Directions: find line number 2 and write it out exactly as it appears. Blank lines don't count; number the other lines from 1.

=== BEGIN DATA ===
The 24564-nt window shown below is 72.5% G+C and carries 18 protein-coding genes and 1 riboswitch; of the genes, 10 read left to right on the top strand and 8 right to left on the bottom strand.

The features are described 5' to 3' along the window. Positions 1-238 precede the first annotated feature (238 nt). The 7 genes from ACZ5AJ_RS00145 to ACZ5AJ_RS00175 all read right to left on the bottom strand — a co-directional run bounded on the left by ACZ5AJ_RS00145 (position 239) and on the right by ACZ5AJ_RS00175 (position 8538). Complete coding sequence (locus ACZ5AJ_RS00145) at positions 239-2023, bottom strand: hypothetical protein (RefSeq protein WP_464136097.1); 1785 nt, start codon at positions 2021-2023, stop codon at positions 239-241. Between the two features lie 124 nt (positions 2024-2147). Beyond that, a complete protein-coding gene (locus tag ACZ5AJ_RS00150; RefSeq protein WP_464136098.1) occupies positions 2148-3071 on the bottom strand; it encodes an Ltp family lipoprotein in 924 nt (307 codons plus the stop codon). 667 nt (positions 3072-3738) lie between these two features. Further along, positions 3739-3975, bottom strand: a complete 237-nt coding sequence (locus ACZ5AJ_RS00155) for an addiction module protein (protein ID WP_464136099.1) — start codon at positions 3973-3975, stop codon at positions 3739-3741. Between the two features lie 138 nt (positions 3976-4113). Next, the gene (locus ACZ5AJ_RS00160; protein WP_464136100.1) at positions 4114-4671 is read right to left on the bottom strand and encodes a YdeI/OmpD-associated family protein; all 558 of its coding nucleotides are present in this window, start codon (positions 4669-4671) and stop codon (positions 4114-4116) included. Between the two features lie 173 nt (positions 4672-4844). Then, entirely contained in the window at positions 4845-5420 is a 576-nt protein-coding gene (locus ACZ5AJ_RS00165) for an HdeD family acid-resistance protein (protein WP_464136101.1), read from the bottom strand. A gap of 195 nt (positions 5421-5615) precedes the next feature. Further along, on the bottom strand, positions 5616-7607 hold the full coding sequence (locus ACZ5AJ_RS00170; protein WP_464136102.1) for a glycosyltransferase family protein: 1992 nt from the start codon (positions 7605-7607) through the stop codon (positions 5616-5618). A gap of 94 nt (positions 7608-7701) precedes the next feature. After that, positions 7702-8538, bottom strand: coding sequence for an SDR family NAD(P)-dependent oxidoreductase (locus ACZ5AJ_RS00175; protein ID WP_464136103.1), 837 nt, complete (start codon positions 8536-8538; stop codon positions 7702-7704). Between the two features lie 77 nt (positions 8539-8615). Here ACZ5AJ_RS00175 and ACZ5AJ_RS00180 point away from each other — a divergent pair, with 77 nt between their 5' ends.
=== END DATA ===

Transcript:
The features are described 5' to 3' along the window. Positions 1-238 precede the first annotated feature (238 nt). The 7 genes from ACZ5AJ_RS00145 to ACZ5AJ_RS00175 all read right to left on the bottom strand — a co-directional run bounded on the left by ACZ5AJ_RS00145 (position 239) and on the right by ACZ5AJ_RS00175 (position 8538). Complete coding sequence (locus ACZ5AJ_RS00145) at positions 239-2023, bottom strand: hypothetical protein (RefSeq protein WP_464136097.1); 1785 nt, start codon at positions 2021-2023, stop codon at positions 239-241. Between the two features lie 124 nt (positions 2024-2147). Beyond that, a complete protein-coding gene (locus tag ACZ5AJ_RS00150; RefSeq protein WP_464136098.1) occupies positions 2148-3071 on the bottom strand; it encodes an Ltp family lipoprotein in 924 nt (307 codons plus the stop codon). 667 nt (positions 3072-3738) lie between these two features. Further along, positions 3739-3975, bottom strand: a complete 237-nt coding sequence (locus ACZ5AJ_RS00155) for an addiction module protein (protein ID WP_464136099.1) — start codon at positions 3973-3975, stop codon at positions 3739-3741. Between the two features lie 138 nt (positions 3976-4113). Next, the gene (locus ACZ5AJ_RS00160; protein WP_464136100.1) at positions 4114-4671 is read right to left on the bottom strand and encodes a YdeI/OmpD-associated family protein; all 558 of its coding nucleotides are present in this window, start codon (positions 4669-4671) and stop codon (positions 4114-4116) included. Between the two features lie 173 nt (positions 4672-4844). Then, entirely contained in the window at positions 4845-5420 is a 576-nt protein-coding gene (locus ACZ5AJ_RS00165) for an HdeD family acid-resistance protein (protein WP_464136101.1), read from the bottom strand. A gap of 195 nt (positions 5421-5615) precedes the next feature. Further along, on the bottom strand, positions 5616-7607 hold the full coding sequence (locus ACZ5AJ_RS00170; protein WP_464136102.1) for a glycosyltransferase family protein: 1992 nt from the start codon (positions 7605-7607) through the stop codon (positions 5616-5618). A gap of 94 nt (positions 7608-7701) precedes the next feature. After that, positions 7702-8538, bottom strand: coding sequence for an SDR family NAD(P)-dependent oxidoreductase (locus ACZ5AJ_RS00175; protein ID WP_464136103.1), 837 nt, complete (start codon positions 8536-8538; stop codon positions 7702-7704). Between the two features lie 77 nt (positions 8539-8615). Here ACZ5AJ_RS00175 and ACZ5AJ_RS00180 point away from each other — a divergent pair, with 77 nt between their 5' ends.